Review: Christina Carter - Original Darkness
Released: October 27, 2008
The first time I listened to Original Darkness, I wondered what in the world I'd write about it.
Now that I've listened to the CD a half-dozen times, I wonder how I can possibly say everything I want to say within the confines of a record review. My notes alone are nearly 600 words, and they don't possess any of the flowery adjectives and thrilling verbs with which I mask my mediocre writing.
So I'll try to keep it basic. This is tough music even for me, and I like tough music. Original Darkness is full of very simple musical passages -- folky guitar chords, angular melodies, troubled vocals -- that aren't very interesting on their own, but Carter layers them together in counter-intuitive and unnatural ways. Mildly pretty components meld to become an ominous and anxious whole.
The end result sounds how depression feels.
No, it doesn't sound like The Smiths, or Belle & Sebastian, or whatever stupid emo band is hip this week. Those groups sound like confusion or sadness or anger. Original Darkness sounds like clinical depression, a state where everything -- the good and the bad, the soothing and the stressful, the light and the dark -- is inseparably mixed together. You can listen to Carter's music and intellectually say, "Wow, the vocal melody and guitar chords are kind of simple and pretty," but you cannot pull the prettiness from the pain that surrounds it. It's like being able to see the beauty of a sunrise or feel the tenderness of a lover's kiss, but lacking the ability to separate it from the destructive thoughts that cycle through your mind.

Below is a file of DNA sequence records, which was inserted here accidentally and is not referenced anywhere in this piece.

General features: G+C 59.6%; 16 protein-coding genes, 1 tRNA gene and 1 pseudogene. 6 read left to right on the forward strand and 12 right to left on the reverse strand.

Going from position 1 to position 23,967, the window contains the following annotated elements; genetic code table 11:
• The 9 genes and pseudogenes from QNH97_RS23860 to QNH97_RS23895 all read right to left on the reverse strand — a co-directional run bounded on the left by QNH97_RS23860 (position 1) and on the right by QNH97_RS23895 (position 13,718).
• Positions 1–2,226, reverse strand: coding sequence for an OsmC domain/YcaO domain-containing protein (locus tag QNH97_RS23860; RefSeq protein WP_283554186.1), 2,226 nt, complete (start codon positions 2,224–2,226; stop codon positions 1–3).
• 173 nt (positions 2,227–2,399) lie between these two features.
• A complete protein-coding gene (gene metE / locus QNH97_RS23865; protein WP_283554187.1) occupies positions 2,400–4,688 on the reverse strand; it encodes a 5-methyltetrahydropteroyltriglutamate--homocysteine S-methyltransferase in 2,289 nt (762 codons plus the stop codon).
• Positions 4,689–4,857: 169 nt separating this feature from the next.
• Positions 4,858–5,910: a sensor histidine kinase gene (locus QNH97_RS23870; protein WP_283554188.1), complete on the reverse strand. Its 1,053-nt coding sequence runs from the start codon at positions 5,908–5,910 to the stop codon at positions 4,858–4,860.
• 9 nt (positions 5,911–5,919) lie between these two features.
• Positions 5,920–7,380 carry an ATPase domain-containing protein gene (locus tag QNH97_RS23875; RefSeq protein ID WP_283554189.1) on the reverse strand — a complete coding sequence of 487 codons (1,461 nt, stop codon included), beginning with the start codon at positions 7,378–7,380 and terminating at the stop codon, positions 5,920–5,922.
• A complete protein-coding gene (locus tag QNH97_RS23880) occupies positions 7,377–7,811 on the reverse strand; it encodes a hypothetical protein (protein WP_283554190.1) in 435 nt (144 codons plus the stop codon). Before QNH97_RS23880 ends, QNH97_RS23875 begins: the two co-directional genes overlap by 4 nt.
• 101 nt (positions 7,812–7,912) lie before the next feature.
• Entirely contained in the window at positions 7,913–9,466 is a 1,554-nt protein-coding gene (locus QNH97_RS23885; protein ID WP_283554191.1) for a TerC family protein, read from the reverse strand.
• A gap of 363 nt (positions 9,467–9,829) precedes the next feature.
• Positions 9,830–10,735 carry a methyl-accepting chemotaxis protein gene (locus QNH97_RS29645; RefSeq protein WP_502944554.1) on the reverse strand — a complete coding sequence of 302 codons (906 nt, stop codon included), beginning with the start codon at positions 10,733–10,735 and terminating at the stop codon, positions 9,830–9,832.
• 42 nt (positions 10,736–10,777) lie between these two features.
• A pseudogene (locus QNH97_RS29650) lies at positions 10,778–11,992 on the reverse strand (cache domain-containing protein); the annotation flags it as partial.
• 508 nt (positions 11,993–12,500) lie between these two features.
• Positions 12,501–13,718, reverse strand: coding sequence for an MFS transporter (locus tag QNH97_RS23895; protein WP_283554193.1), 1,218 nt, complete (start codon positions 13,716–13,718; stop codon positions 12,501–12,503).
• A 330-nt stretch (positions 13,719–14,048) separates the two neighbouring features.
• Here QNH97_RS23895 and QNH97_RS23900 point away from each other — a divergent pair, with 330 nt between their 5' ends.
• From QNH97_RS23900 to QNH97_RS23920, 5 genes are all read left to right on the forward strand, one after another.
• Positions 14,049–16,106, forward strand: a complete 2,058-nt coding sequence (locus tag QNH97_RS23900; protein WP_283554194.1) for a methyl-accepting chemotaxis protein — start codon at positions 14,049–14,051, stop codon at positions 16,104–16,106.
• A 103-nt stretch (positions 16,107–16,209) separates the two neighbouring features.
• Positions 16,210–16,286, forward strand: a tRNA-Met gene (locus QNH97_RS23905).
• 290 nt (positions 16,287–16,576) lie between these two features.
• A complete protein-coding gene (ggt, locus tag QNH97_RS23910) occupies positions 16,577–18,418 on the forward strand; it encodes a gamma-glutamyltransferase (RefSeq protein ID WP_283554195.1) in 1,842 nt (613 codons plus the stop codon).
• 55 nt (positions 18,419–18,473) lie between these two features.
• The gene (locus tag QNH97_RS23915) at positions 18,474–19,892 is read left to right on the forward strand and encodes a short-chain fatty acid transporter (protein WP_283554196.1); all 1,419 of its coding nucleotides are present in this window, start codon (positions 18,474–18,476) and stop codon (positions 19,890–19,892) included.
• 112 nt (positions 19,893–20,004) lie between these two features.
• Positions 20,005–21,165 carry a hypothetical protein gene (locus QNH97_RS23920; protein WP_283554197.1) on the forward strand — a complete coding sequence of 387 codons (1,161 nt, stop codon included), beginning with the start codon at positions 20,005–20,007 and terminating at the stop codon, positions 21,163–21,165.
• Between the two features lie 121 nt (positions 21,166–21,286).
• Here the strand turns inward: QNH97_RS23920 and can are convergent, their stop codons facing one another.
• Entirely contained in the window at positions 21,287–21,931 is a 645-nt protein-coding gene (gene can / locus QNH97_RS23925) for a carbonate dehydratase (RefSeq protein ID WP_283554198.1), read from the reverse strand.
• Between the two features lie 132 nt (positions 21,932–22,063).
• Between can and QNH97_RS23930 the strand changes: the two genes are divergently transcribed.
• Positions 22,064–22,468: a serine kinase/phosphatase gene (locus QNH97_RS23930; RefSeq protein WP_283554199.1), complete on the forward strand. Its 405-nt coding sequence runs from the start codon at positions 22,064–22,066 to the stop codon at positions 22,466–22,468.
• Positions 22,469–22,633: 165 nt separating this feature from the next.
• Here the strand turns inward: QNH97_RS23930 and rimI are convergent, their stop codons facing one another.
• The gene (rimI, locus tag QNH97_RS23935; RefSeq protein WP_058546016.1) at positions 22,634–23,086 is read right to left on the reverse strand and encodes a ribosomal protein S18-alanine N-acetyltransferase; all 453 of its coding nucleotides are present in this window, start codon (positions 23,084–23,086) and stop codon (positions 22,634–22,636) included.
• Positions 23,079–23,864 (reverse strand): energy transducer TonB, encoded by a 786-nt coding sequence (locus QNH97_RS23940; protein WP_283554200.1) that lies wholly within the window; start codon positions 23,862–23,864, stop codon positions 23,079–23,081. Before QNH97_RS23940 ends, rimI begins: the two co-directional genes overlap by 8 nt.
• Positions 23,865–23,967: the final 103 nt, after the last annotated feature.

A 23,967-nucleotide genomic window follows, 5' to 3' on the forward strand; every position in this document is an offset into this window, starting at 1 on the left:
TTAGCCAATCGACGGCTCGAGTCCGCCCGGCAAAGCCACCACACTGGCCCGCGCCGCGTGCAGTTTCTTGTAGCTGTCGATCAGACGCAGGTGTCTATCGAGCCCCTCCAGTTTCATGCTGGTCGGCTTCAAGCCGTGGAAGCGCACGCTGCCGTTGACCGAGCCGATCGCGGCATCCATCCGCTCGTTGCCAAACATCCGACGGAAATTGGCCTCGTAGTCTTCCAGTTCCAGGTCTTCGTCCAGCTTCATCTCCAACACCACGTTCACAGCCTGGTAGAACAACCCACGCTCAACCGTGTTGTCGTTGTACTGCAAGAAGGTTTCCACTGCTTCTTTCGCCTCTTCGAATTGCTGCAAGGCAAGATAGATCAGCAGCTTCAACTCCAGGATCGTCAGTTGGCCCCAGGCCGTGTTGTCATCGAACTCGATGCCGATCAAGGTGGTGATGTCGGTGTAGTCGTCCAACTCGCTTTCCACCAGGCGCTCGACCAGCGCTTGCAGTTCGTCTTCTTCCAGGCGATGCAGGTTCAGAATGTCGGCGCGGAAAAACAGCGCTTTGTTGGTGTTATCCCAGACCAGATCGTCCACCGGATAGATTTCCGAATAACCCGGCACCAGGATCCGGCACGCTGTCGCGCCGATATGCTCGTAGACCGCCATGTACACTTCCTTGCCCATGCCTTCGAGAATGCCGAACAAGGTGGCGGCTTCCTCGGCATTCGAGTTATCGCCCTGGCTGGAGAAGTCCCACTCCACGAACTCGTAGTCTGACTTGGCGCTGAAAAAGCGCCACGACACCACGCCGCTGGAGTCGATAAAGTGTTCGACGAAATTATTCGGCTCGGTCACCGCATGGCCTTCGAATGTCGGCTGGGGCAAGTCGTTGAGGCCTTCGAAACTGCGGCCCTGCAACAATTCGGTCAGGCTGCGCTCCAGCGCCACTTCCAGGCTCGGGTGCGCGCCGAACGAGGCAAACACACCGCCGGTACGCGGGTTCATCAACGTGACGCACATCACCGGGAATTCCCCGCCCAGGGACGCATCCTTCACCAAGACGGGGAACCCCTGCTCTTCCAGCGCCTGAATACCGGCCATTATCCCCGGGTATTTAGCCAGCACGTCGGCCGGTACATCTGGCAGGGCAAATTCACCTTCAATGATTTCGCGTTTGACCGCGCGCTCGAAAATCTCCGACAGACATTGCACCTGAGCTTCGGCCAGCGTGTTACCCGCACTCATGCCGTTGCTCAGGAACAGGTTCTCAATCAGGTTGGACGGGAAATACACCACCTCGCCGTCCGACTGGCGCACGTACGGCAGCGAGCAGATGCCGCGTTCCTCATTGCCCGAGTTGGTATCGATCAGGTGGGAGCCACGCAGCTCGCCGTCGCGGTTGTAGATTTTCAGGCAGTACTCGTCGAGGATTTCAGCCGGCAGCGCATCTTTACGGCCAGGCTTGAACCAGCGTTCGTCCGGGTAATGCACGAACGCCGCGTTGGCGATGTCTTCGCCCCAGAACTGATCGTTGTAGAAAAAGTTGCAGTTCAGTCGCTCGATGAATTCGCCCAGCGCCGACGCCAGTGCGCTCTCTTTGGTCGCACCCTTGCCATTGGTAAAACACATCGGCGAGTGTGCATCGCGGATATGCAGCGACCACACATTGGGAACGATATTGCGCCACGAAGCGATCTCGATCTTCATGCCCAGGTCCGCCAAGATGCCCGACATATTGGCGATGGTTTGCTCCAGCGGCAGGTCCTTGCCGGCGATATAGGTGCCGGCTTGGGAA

The CD is far from perfect. By the end of the disc, it sounds as if Carter is running short of ideas. Although her voice is reminiscent of Beth Gibbons or Jesse Sykes, at times she sings with an in-your-face earnestness that conjures the most overwrought and downright awful folksingers from the late '60s and early '70s. The title track reminds me of the way Nina Simone tried to convey dramatic emotion at the end of "Four Women," but instead just sounded kind of silly. There are more than a few moments on Original Darkness where Carter's emotion just sounds kind of silly. To her credit, though, she never resorts to Yoko Ono-esque wailing, a cliché that would make the record unbearable.
Lots of musicians can do simple feelings: Carter's greatest artistic accomplishment might be that her music embodies a mental disorder. If you're not afraid of rough edges and dark corners, this is a CD that I'd highly recommend. It likely won't become a part of your daily listening, but it will hang around the dark places of your mind for a very long time.
If you're curious about my rating categories, read the description.